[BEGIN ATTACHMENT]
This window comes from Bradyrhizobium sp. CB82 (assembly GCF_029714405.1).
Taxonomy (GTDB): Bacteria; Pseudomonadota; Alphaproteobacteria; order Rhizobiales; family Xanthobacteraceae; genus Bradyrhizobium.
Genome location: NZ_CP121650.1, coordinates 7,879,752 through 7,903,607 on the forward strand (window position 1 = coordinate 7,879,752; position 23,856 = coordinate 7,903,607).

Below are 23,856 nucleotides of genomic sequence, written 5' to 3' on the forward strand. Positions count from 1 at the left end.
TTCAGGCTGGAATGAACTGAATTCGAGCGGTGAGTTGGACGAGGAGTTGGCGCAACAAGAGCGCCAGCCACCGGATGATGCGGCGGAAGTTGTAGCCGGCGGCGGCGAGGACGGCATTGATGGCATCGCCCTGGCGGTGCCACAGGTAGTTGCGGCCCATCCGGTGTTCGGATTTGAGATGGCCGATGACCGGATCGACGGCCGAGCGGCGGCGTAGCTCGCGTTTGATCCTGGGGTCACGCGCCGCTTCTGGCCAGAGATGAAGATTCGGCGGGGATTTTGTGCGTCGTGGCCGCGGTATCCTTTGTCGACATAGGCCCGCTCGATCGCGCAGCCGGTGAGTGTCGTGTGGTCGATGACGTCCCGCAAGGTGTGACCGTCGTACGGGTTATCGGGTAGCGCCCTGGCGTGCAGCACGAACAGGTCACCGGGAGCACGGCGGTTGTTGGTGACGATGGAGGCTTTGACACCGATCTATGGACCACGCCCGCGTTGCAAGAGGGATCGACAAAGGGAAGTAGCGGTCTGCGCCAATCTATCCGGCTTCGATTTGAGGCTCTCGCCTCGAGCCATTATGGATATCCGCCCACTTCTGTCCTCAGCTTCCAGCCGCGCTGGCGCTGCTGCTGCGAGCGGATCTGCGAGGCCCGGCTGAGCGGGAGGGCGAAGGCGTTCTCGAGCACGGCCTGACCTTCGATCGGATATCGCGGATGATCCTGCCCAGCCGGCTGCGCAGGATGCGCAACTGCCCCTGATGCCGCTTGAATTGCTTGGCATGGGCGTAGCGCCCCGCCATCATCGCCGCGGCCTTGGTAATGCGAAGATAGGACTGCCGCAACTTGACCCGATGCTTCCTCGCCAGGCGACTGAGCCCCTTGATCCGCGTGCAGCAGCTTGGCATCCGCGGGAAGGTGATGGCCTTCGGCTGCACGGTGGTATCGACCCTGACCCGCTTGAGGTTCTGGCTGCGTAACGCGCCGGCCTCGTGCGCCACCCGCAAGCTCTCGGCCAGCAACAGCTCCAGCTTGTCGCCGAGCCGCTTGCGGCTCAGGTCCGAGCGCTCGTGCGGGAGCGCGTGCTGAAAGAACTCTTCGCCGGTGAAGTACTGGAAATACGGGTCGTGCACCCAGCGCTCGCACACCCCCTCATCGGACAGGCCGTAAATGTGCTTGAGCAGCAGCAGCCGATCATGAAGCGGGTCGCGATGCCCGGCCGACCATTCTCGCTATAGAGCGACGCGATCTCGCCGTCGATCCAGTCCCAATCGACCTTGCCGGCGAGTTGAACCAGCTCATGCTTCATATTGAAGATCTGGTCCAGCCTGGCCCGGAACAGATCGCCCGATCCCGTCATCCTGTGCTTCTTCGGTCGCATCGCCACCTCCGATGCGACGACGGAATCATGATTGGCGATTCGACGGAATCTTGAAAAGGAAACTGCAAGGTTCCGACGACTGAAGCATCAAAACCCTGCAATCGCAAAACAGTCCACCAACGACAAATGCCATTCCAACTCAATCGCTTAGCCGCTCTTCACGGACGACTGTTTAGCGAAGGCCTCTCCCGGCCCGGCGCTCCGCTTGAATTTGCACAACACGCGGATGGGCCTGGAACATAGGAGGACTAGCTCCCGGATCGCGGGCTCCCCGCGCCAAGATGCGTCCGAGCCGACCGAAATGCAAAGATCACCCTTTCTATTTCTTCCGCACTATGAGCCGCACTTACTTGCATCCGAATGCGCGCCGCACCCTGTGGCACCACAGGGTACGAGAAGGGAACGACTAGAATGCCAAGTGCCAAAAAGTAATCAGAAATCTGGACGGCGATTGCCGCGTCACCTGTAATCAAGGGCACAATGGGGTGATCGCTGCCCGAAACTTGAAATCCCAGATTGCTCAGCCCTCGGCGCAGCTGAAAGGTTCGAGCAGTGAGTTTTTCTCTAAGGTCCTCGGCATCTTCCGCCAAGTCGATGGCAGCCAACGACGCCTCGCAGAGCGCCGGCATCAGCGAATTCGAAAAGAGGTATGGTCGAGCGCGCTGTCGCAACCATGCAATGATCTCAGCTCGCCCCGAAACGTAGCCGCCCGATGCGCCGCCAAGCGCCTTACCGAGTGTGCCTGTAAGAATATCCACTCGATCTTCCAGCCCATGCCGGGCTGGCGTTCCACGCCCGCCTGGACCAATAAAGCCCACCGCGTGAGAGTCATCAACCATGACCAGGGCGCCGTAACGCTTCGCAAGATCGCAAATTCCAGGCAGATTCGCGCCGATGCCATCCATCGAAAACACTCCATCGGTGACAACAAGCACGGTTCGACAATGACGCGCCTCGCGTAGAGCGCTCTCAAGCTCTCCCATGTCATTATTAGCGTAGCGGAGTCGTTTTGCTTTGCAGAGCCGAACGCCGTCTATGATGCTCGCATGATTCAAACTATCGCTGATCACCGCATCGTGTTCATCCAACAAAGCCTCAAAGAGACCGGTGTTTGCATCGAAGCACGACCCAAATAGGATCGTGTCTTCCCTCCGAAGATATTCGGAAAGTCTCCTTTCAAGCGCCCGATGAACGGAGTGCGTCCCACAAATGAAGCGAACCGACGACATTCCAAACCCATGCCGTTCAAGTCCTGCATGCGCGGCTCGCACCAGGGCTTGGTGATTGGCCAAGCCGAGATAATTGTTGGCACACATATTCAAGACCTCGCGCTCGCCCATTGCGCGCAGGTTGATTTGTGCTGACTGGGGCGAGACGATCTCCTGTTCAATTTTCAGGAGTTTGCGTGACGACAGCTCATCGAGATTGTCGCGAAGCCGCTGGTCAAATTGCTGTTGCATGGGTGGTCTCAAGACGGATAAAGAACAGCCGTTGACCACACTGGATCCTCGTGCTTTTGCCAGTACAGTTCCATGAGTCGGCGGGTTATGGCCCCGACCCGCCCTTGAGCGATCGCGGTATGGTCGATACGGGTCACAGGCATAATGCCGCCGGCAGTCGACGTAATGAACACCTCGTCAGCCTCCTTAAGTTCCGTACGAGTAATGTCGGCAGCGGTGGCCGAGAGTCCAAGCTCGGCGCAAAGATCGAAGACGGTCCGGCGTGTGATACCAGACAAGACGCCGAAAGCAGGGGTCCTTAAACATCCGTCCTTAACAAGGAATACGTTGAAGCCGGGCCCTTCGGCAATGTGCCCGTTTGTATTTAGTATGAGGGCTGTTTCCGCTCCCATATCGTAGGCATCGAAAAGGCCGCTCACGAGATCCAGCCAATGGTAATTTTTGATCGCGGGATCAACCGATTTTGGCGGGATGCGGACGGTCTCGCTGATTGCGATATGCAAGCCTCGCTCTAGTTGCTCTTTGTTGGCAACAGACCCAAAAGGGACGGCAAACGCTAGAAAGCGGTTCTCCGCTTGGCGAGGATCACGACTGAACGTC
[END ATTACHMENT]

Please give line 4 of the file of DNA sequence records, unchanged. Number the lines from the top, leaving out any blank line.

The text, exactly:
Below are 23,856 nucleotides of genomic sequence, written 5' to 3' on the forward strand. Positions count from 1 at the left end.